I would like to pause for a moment here to ask a very basic question – what is sacrifice? In reality it is not a concept we are unfamiliar with. Very often we sacrifice something that is good for something that is better or more important to us. Or we may sacrifice our time to help someone else or perhaps dispense with our own leisure time to study in order to advance ourselves. We may sacrifice food or alcohol for better health, or indeed to save our lives or we may sacrifice a career to devote our lives to the service of others. A mother or father will freely sacrifice for their children. We see this every day in multiple ways. And, in the extreme, some will even sacrifice their lives to save others. Sacrifice then has many aspects – but always it involves relinquishing something that is precious to us for a higher purpose. Under the Jewish Law of the Old Testament a poor person, who could not afford anything else, could bring fine flower as a sacrifice (Leviticus 5:11) – but for him that was still very costly. The widow in the Temple of Jesus day put a penny into the collection box – but she had given everything! Sacrifice cannot be weighed in monetary terms.
Let’s take another step back for a moment and ask what I think is another very revealing question. What was the primary purpose of the Tabernacle/Temple in ancient Jewish culture? Answer – they were places where God dwelt and in which he had fellowship with men. Another name used for the Tabernacle was ‘The Tent of Meeting’. The clue is in the name – these were places where the God of Israel met with his people through their representative – a Priest. They were primarily places of fellowship. Interestingly, the Apostle John says of Jesus – ‘And the Word became flesh and dwelt among us ..’ (John 1:14). The literal meaning here is he – ‘tabernacled among us,’ which means, ‘he pitched a tent among us.’ There is little doubt but the ‘Tent of Meeting’ is in view here. As far as the sacrificial system connected with these places is concerned, William K. Gilders, Associate Professor, Emory University, says this (2) –
‘One way to think about ancient sacrifices is as ‘gifts’ given to God. When they performed sacrifices, ancient Israelites gave to God some of what they believed God had given them, expressing their close relationship with God and seeking to deepen that bond. Biblical texts tell us that God received the smoke of the burning sacrifice as a ‘pleasing odour’ (see, for example, Lev 1:13). In so doing, God enjoyed a fellowship meal with human beings in God’s dwelling on earth—the temple.’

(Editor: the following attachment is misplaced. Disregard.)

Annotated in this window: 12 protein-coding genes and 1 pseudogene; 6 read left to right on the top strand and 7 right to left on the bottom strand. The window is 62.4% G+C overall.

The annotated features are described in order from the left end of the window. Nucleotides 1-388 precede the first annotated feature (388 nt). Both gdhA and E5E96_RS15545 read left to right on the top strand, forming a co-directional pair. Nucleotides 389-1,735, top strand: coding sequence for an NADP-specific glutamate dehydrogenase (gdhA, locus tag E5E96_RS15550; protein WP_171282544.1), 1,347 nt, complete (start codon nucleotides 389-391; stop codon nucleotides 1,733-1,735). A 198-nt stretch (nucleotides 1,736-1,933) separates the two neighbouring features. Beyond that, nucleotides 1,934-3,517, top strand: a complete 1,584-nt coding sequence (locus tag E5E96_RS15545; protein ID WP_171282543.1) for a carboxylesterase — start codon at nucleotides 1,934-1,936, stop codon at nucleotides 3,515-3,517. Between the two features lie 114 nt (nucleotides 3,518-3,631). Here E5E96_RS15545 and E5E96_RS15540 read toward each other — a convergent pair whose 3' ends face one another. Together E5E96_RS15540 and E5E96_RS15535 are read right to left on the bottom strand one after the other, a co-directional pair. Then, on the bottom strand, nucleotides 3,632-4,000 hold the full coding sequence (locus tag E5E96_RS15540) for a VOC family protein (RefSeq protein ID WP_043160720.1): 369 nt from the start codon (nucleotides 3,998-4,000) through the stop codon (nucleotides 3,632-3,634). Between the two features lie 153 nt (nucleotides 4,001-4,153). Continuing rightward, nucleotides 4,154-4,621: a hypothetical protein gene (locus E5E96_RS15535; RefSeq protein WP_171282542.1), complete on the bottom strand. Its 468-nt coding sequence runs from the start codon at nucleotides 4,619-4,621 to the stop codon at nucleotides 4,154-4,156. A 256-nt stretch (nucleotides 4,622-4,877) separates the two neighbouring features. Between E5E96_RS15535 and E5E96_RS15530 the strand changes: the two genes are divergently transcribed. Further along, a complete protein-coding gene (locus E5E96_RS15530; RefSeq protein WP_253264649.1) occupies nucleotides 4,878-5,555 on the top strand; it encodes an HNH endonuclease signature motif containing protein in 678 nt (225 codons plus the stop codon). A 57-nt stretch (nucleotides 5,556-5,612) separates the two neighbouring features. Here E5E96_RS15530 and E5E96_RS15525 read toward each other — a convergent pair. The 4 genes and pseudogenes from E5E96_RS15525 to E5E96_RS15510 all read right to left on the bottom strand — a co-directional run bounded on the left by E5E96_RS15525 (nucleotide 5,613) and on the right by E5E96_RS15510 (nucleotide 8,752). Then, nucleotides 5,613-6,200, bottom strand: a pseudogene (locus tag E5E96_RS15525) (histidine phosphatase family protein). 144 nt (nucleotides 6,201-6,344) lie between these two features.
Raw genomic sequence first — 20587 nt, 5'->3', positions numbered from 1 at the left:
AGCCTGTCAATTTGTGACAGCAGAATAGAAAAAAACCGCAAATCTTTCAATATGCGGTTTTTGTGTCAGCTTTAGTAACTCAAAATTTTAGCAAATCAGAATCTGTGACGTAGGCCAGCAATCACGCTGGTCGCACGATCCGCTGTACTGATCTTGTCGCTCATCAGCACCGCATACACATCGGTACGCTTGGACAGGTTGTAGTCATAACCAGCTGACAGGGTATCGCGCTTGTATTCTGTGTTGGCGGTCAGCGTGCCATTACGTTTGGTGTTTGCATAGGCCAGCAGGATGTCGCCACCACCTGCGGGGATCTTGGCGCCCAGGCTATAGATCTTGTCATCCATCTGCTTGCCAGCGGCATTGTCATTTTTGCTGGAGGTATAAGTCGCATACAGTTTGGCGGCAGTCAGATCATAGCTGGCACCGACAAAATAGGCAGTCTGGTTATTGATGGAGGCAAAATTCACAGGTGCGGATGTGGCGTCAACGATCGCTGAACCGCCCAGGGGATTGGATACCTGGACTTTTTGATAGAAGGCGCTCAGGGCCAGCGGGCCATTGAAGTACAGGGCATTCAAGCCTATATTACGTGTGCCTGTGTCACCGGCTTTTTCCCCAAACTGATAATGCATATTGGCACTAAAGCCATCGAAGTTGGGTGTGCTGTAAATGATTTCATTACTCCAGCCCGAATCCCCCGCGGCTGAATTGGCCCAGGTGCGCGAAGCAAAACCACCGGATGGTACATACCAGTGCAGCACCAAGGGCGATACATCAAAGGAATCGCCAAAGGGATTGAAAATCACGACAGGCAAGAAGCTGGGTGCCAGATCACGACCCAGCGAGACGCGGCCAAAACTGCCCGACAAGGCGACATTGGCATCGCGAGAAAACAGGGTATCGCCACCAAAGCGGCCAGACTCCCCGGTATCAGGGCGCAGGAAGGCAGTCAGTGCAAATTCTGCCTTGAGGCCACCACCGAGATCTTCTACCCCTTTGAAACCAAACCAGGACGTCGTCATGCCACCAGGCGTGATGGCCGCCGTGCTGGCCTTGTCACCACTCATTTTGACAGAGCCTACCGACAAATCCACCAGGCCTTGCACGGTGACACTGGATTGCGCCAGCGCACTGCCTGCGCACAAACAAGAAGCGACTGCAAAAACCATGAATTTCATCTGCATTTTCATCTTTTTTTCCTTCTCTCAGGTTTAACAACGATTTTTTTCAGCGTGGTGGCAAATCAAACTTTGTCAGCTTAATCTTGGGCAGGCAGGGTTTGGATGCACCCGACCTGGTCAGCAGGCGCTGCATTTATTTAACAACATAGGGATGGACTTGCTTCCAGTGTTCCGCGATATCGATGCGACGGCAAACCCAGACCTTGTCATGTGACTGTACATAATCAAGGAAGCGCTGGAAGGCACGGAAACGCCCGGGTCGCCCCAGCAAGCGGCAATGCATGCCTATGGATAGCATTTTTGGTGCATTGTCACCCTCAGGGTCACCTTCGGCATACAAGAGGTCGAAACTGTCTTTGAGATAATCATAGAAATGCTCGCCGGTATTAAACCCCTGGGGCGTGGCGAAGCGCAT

Furthermore, when men and women lived in harmony with and obedience to God these gifts and symbols of fellowship were acceptable to God. However when Israel strayed (sinned) they were not –
‘You (God) do not desire a sacrifice, or I would offer one.
You do not want a burnt offering.
The sacrifice you desire is a broken spirit.
You will not reject a broken and repentant heart, O God.’
But to come back to the lamb. There were two occasions in ancient Israel when a lamb might be used as a sacrifice – for a Sin/Trespass Offering in the Tabernacle/Temple and at the Passover. (3) The sacrifice of a Sin Offering however was not restricted to a lamb – indeed it was not necessarily an animal at all as poor people could, as we have already said, offer flour. Furthermore this offering related only to unintentional – not deliberate sin. Deliberate sin required punishment in some form. But the New Covenant would be much greater than the old (Hebrews 8)!
The second occasion a lamb was sacrificed was at Passover. However, this is a very different scenario altogether. First of all this celebration took place in the home – not the temple. Secondly, the main emphasis at Passover is of a family fellowship meal in the light of redemption from slavery. At the time of the first ‘Passover’ in Egypt the blood of the lamb was used as a ‘token’ – painted on the doorposts of the house to mark it as home where a lamb had been sacrificed and eaten by the family in order that the Angel of Death would pass over. Interestingly, much later, the prostitute Rahab of Jericho would ask for a ‘token’ from the Hebrew spies that would save her family from death when the Jewish armies invaded the town. They told her to hang a scarlet cord outside her house – and in thus doing both she and her family were saved from destruction.
As an aside here it should be stressed that the blood of the lamb (or any other animal or bird) used in a sacrifice, had no magical power as some seem to imply. It was and is a symbol of life or the life force – or more correctly perhaps a symbol of the fact that a life has been sacrificed. The Passover Lamb then is firmly connected with salvation (from death) as well as freedom from bondage, slavery and oppression.
When we come to the Gospels of the New Testament it is John (exclusively) who uses the symbol (twice) of Jesus as ‘The Lamb of God’. I believe this picture is symbolic of Jesus life as well as finding its ultimate fulfilment at the Cross. By far the most numerous use of the term ‘The Lamb’ however is found in the the book of Revelation where it occurs some 27 times.